In constrained reinforcement learning (RL), a learning agent seeks to not only optimize the overall reward but also satisfy the additional safety, diversity, or budget constraints. Consequently, existing constrained RL solutions require several new algorithmic ingredients that are notably different from standard RL. On the other hand, reward-free RL is independently developed in the unconstrained literature, which learns the transition dynamics without using the reward information, and thus naturally capable of addressing RL with multiple objectives under the common dynamics. This paper bridges reward-free RL and constrained RL. Particularly, we propose a simple meta-algorithm such that given any reward-free RL oracle, the approachability and constrained RL problems can be directly solved with negligible overheads in sample complexity. Utilizing the existing reward-free RL solvers, our framework provides sharp sample complexity results for constrained RL in the tabular MDP setting, matching the best existing results up to a factor of horizon dependence; our framework directly extends to a setting of tabular two-player Markov games, and gives a new result for constrained RL with linear function approximation.

Thu 21 July 11:00 - 11:05 PDT

Versatile Offline Imitation from Observations and Examples via Regularized State-Occupancy Matching

Jason Yecheng Ma · Andrew Shen · Dinesh Jayaraman · Osbert Bastani

We propose State Matching Offline DIstribution Correction Estimation (SMODICE), a novel and versatile regression-based offline imitation learning algorithm derived via state-occupancy matching. We show that the SMODICE objective admits a simple optimization procedure through an application of Fenchel duality and an analytic solution in tabular MDPs. Without requiring access to expert actions, SMODICE can be effectively applied to three offline IL settings: (i) imitation from observations (IfO), (ii) IfO with dynamics or morphologically mismatched expert, and (iii) example-based reinforcement learning, which we show can be formulated as a state-occupancy matching problem. We extensively evaluate SMODICE on both gridworld environments as well as on high-dimensional offline benchmarks. Our results demonstrate that SMODICE is effective for all three problem settings and significantly outperforms prior state-of-art.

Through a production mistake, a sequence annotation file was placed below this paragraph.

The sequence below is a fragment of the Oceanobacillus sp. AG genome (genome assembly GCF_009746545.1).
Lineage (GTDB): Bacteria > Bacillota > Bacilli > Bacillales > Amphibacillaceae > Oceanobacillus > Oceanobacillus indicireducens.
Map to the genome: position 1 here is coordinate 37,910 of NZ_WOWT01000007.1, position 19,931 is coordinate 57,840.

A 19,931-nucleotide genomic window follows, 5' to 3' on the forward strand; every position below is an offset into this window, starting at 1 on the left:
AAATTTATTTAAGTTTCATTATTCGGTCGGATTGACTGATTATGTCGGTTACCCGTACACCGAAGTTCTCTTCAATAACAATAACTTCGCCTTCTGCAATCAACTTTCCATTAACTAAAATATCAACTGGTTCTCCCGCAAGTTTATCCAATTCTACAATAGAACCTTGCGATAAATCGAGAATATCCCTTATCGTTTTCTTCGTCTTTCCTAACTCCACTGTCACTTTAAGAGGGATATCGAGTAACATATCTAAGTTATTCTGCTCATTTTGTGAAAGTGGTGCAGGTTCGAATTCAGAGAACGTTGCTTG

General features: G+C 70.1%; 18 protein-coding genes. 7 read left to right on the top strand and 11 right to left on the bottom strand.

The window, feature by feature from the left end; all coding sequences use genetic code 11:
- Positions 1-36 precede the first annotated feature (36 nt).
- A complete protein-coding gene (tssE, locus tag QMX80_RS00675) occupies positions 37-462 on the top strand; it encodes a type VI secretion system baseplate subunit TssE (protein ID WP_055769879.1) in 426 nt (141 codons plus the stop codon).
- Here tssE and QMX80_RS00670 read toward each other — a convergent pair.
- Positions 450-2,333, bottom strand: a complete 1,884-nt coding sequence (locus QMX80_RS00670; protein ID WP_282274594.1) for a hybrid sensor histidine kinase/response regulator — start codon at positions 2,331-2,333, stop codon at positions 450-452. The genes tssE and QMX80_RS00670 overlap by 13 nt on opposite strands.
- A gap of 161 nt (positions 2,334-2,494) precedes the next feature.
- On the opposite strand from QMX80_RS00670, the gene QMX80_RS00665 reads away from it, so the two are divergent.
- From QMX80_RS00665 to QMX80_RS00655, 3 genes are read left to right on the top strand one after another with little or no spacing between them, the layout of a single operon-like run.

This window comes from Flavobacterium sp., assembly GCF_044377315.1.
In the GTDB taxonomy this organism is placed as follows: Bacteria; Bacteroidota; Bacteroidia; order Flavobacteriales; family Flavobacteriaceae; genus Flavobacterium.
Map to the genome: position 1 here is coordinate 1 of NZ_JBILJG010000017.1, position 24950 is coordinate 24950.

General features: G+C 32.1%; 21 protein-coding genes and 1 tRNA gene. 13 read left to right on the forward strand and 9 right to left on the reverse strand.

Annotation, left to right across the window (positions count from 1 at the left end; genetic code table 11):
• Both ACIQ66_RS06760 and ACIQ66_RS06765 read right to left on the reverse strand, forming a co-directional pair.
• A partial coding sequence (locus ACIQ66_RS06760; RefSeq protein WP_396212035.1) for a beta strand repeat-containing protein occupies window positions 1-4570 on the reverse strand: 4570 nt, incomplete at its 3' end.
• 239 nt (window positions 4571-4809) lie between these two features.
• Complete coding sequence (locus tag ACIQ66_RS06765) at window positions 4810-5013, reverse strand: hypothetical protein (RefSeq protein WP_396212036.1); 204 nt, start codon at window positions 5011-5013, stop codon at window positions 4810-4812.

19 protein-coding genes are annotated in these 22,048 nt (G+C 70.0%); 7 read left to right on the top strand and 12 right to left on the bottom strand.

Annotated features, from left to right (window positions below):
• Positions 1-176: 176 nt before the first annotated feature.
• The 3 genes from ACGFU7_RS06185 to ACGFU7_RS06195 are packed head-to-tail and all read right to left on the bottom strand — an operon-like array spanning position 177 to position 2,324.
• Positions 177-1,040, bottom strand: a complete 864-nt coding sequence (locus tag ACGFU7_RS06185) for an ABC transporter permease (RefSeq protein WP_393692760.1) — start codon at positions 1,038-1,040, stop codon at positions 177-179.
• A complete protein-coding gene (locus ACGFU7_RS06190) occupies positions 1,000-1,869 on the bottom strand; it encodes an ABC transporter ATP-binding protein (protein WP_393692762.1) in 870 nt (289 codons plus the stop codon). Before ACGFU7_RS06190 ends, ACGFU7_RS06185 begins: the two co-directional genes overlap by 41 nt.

Thu 21 July 11:05 - 11:10 PDT

Temporal Difference Learning for Model Predictive Control

Nicklas Hansen · Hao Su · Xiaolong Wang

Data-driven model predictive control has two key advantages over model-free methods: a potential for improved sample efficiency through model learning, and better performance as computational budget for planning increases. However, it is both costly to plan over long horizons and challenging to obtain an accurate model of the environment. In this work, we combine the strengths of model-free and model-based methods. We use a learned task-oriented latent dynamics model for local trajectory optimization over a short horizon, and use a learned terminal value function to estimate long-term return, both of which are learned jointly by temporal difference learning. Our method, TD-MPC, achieves superior sample efficiency and asymptotic performance over prior work on both state and image-based continuous control tasks from DMControl and Meta-World. Code and videos are available at

Thu 21 July 11:10 - 11:15 PDT

Model Selection in Batch Policy Optimization

Jonathan Lee · George Tucker · Ofir Nachum · Bo Dai